On Thursday afternoon, the U.S. House of Representatives passed H.R. 1599 which, if enacted into law, would prohibit state and local governments from mandating the labeling of foods made with genetically engineered crops. Significantly, the law would invalidate GMO labeling laws that have already been enacted, although are not yet in effect, in Vermont, Connecticut, and Maine. Vermont’s law is scheduled to go into effect next year, while the laws passed in both Connecticut and Maine include clauses that prevent the laws from being triggered until additional states begin to require similar labeling.
Opponents of the bill object to the limitation that the law would place on states’ rights to regulate the issue – something that states themselves seem to show little consensus on, as it seems for every state that has implemented a GMO-labeling law, there is a state where a similar measure has been voted down. Proponents argue that GMOs have been deemed safe and that mandatory labeling would unnecessarily increase food costs.
The bill would create new, voluntary labels under a National Genetically Engineered Food Certification Program, to be established by the Secretary of Agriculture. It would also allow the Food and Drug Administration (FDA) to require GMO foods to be labeled if “there is a material difference in the functional, nutritional, or compositional characteristics, allergenicity, or other attributes” of the GMO version compared with the “natural” version of the food.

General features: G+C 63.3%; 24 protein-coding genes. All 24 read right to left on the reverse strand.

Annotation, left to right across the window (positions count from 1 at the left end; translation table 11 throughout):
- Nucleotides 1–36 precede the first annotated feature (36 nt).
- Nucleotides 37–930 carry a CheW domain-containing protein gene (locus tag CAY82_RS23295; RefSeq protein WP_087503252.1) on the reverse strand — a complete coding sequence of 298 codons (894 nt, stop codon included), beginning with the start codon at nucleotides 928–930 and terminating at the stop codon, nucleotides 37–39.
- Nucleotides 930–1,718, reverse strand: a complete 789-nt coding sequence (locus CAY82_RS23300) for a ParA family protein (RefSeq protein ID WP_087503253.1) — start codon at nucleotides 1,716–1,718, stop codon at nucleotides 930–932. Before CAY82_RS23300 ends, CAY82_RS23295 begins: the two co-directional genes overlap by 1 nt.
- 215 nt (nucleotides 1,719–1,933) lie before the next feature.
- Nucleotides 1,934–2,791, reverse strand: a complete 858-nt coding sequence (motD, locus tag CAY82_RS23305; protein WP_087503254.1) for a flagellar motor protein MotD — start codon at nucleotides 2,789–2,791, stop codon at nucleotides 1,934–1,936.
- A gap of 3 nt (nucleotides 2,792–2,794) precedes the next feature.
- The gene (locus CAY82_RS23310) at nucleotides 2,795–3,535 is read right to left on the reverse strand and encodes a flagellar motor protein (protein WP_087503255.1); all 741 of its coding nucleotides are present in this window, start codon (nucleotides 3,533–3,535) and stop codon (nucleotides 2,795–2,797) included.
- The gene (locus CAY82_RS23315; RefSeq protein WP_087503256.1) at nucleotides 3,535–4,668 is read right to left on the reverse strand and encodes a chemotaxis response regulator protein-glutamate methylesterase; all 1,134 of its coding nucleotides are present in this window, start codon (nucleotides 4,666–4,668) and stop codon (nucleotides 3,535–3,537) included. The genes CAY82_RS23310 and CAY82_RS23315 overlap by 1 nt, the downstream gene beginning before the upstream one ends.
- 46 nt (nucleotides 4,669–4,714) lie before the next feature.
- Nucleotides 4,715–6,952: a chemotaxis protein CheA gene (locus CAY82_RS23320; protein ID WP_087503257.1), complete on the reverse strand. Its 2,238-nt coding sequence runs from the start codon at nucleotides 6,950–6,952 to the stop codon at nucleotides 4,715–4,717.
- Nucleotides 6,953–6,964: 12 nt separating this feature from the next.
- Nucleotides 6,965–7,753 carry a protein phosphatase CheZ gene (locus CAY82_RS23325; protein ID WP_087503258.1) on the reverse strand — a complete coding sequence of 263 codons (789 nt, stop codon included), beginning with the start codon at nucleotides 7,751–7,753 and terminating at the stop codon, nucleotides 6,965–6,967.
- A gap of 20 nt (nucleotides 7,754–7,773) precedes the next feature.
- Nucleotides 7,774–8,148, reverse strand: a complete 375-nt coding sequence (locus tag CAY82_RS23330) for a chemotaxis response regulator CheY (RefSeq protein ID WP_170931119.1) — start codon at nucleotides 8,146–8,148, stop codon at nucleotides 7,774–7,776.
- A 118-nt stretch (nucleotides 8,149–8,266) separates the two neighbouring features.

Along these lines, the bill would require FDA to establish regulations that set requirements for foods with labels that contain an express or implied claim that the product is “natural.” FDA has long stated that the agency has “not developed a definition for the use of the term natural or its derivatives,” explaining that “[f]rom a food science perspective, it is difficult to define a food product that is ‘natural’ because the food has probably been processed and is no longer the product of the earth.”
The measure was approved in the House by a vote of 275 to 150, with 45 Democrats voting in favor. Supporters, including many food and agricultural companies, have lobbied fiercely for the bill, which is cited as the Safe and Accurate Food Labeling Act of 2015. Opponents of the bill, who prefer the nickname “Deny Americans the Right to Know,” or DARK Act, are hopeful that it will stall in the Senate.
Last year, over $60 million was spent in lobbying for or against legislation that makes reference to GMO labeling. Such lobbying efforts will undoubtedly kick into an even higher gear as the bill approaches a Senate vote.